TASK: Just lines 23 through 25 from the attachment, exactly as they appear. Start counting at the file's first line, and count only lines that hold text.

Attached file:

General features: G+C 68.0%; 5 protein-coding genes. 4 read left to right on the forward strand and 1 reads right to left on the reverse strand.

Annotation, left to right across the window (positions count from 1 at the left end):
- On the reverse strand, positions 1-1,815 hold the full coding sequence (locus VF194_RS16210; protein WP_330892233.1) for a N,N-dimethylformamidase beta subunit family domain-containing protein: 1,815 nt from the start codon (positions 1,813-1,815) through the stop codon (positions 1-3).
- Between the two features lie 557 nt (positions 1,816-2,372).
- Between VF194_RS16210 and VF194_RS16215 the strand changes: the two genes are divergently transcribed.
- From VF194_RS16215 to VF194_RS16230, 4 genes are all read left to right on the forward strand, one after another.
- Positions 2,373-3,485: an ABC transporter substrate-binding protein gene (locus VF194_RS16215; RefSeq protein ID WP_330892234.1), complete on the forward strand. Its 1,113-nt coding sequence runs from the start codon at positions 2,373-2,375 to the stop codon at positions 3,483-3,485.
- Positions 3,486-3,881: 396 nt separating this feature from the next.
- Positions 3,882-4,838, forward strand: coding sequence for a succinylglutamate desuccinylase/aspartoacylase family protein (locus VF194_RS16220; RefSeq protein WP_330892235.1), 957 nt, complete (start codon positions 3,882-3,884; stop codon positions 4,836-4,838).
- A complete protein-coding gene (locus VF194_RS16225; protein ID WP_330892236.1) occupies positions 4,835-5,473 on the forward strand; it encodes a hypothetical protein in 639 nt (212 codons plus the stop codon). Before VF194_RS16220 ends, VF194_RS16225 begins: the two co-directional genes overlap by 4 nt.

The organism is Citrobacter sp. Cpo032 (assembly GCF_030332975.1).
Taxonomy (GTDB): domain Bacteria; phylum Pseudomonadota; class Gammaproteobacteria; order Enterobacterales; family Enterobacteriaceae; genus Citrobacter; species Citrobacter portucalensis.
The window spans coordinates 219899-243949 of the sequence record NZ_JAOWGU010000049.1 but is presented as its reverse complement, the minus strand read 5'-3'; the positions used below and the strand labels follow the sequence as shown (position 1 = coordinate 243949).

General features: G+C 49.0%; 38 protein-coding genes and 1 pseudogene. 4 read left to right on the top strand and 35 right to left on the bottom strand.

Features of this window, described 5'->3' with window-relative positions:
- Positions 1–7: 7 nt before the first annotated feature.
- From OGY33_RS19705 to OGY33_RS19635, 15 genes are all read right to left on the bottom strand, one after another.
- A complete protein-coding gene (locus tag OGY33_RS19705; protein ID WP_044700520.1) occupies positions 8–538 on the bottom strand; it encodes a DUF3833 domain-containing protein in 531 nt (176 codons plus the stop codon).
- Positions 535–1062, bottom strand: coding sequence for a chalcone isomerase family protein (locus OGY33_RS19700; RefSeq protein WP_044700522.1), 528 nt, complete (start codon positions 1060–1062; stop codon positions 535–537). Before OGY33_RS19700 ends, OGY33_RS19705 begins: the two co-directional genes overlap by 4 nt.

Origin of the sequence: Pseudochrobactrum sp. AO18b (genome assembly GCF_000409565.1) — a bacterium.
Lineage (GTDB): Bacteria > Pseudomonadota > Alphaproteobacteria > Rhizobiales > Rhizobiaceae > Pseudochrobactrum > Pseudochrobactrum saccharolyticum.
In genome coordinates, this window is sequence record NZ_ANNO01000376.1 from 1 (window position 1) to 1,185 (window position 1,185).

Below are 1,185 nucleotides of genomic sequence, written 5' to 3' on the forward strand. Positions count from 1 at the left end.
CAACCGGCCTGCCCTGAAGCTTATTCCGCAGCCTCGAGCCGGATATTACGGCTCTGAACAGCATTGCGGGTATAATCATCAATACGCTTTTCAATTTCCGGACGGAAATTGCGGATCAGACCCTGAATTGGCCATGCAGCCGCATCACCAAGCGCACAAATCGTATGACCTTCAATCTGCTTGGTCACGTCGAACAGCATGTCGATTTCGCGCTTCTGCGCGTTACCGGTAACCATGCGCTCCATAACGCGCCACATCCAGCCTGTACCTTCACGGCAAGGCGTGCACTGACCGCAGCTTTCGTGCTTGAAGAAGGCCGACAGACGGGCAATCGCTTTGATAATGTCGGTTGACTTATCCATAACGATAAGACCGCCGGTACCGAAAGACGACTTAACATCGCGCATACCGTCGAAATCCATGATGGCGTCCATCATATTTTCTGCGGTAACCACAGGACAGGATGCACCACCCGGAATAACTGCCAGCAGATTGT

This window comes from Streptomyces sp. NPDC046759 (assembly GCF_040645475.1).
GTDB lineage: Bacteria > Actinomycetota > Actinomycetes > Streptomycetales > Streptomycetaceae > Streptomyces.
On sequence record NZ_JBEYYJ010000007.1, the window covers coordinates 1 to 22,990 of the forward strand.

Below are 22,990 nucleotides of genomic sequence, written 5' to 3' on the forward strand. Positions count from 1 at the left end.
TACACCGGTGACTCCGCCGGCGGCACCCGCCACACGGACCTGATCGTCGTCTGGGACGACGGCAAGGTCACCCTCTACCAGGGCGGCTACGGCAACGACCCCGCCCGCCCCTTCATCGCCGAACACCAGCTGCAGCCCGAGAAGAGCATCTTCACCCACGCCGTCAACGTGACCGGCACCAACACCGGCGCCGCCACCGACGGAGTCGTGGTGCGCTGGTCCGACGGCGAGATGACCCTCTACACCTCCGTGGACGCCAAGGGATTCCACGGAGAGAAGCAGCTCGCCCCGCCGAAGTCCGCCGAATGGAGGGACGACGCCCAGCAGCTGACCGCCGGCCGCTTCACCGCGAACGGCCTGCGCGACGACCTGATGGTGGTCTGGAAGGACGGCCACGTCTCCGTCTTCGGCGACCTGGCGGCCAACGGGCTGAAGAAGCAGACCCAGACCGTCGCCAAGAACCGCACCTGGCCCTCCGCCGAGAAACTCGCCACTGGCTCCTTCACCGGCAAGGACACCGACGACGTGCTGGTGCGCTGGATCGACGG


Below are 1,185 nucleotides of genomic sequence, written 5' to 3' on the forward strand. Positions count from 1 at the left end.
CAACCGGCCTGCCCTGAAGCTTATTCCGCAGCCTCGAGCCGGATATTACGGCTCTGAACAGCATTGCGGGTATAATCATCAATACGCTTTTCAATTTCCGGACGGAAATTGCGGATCAGACCCTGAATTGGCCATGCAGCCGCATCACCAAGCGCACAAATCGTATGACCTTCAATCTGCTTGGTCACGTCGAACAGCATGTCGATTTCGCGCTTCTGCGCGTTACCGGTAACCATGCGCTCCATAACGCGCCACATCCAGCCTGTACCTTCACGGCAAGGCGTGCACTGACCGCAGCTTTCGTGCTTGAAGAAGGCCGACAGACGGGCAATCGCTTTGATAATGTCGGTTGACTTATCCATAACGATAAGACCGCCGGTACCGAAAGACGACTTAACATCGCGCATACCGTCGAAATCCATGATGGCGTCCATCATATTTTCTGCGGTAACCACAGGACAGGATGCACCACCCGGAATAACTGCCAGCAGATTGT

This window comes from Streptomyces sp. NPDC046759 (assembly GCF_040645475.1).